In this article, I will focus on European integration from an institutionalist perspective. Firstly, the term ‘’institutions’’ will be defined and clarified. Secondly, the arguments of all branches of Institutionalism will be briefly summarized. The present article aims to showcase the strengths and theoretical limitations of Institutionalism while discussing the essence of European integration. Nevertheless, Institutionalism will not be discussed separately from the other paradigms, but rather, it will be compared and contrasted. Therefore, the aim of the article is to shed light on the process of European integration by creating a sort of a ‘dialogue’ between Institutionalism and the other relevant theories dealing with the European integration. I will try to show that despite its stronger points, Institutionalism is unable to duly explicate the raison d’être of several major historical events that have occurred throughout the history of the EU. Moreover, an attempt will be made to show that Institutionalism has failed to clearly demarcate the border between the impact of the institutions and interest-driven politics of the EU member states.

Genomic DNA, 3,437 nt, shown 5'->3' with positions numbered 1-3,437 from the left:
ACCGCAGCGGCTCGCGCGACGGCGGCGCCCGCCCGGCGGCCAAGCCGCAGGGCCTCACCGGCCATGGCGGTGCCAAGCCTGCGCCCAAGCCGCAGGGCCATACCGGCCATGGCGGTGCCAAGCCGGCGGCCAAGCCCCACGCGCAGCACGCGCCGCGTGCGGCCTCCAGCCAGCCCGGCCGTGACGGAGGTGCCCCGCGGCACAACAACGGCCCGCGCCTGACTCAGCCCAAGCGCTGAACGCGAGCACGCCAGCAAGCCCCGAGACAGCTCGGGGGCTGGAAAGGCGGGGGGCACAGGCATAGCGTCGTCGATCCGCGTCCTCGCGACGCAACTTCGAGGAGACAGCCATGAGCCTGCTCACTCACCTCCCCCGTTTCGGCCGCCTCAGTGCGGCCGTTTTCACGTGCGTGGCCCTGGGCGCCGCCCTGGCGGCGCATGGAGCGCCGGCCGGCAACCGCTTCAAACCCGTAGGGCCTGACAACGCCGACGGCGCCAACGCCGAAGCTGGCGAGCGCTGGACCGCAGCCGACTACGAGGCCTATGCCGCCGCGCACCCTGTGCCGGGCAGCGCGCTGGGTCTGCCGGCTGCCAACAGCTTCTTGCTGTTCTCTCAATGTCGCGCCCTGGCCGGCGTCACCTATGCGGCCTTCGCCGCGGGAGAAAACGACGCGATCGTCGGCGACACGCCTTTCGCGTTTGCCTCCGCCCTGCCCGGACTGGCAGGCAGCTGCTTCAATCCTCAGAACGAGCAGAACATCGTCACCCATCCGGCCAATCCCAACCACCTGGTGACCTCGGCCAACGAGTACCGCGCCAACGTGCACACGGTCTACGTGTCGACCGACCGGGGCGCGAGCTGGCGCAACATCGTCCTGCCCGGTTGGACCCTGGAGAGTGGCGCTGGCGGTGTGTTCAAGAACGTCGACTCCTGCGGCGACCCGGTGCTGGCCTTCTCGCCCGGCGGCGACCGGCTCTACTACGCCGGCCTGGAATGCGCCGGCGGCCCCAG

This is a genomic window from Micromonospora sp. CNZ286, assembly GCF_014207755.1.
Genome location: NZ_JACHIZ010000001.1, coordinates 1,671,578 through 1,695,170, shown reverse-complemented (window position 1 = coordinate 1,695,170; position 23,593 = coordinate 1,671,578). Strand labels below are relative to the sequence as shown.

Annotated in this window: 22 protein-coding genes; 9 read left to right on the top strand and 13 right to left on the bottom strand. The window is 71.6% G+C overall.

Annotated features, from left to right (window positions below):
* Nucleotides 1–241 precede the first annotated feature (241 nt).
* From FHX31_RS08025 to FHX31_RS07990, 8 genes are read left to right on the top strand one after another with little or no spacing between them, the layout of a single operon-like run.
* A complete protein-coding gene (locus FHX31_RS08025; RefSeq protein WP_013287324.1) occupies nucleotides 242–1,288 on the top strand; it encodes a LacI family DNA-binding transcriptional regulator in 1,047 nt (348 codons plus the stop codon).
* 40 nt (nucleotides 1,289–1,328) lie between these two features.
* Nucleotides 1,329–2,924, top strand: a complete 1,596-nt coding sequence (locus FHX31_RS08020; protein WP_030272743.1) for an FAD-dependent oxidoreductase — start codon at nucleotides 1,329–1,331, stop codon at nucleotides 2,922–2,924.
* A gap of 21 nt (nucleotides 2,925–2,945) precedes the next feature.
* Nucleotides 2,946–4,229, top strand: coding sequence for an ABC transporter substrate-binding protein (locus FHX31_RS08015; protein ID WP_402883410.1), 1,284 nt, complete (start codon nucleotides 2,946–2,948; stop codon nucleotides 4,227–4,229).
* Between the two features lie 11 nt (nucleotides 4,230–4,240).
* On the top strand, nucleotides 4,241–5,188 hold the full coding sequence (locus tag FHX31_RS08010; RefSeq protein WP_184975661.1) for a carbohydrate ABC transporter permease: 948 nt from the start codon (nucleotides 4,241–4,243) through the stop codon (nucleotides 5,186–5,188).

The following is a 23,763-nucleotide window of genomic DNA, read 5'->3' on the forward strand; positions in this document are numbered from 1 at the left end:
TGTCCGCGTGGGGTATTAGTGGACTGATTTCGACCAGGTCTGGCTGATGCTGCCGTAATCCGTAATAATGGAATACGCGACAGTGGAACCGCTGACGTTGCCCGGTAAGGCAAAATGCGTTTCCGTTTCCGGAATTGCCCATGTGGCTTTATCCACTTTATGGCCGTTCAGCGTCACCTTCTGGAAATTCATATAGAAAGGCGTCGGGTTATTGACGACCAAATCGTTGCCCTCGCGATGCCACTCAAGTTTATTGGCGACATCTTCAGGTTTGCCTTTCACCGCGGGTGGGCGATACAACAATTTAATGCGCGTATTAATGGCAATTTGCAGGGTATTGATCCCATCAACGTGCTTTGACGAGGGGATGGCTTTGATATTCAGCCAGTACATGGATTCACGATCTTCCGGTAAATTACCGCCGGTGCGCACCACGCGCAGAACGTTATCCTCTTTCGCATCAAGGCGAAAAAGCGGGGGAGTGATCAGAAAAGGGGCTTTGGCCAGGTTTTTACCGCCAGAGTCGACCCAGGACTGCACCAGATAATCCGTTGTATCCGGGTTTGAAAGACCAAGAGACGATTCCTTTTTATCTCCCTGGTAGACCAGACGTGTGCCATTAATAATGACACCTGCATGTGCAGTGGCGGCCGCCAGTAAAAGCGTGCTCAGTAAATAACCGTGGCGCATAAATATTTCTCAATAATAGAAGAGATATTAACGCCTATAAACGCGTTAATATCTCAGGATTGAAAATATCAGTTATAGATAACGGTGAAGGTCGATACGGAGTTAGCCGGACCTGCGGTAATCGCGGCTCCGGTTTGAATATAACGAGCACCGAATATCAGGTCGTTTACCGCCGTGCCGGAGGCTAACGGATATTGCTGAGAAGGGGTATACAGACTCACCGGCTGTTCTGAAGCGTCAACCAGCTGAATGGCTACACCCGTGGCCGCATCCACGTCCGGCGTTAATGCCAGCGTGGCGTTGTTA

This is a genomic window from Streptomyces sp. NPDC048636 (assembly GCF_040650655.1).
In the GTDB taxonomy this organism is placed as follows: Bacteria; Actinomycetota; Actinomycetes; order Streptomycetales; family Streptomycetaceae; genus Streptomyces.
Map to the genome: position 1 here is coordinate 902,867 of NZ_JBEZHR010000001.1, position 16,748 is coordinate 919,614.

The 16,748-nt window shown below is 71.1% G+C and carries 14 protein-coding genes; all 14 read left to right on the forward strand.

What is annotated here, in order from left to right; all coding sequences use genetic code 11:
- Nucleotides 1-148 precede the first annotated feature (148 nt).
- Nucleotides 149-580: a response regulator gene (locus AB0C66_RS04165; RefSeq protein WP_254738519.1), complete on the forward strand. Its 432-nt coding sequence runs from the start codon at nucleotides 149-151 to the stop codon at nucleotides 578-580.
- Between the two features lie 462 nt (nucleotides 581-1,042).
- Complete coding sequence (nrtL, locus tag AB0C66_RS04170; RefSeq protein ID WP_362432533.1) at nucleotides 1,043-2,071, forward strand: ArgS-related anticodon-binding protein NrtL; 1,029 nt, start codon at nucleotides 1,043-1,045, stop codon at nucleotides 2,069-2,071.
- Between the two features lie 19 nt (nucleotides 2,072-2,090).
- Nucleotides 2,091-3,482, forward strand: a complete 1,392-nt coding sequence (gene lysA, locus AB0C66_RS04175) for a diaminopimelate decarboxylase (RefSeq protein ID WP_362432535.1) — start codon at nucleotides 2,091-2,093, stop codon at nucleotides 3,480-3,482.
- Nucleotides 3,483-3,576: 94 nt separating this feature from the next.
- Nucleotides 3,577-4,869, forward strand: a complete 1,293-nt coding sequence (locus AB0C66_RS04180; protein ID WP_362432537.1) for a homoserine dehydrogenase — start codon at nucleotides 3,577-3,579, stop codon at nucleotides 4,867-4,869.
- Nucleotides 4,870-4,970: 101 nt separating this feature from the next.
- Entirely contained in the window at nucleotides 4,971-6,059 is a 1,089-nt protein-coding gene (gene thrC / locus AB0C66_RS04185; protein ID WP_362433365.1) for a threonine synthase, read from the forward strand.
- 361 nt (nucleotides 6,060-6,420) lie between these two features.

‘Institutions’, in the broad sense, refer to the ‘rules of games and humanly devised constraints that shape human integration’ (Jupille, p. 431). Stephen Krasner defines institutions as ‘significant political practices, relationships or organizations’. He further notes that ‘How institutions are structured profoundly shapes patterns of political competition: ‘actors in a political system, whether individuals or groups, are bound within these structures, which limit, even determine, their conceptions of their own interest and their political resources’ (Krasner, 1984, 225).  Institutions can be both endogenous, i.e. explained in theoretical terms, and exogenous, i.e. explained outside of theory.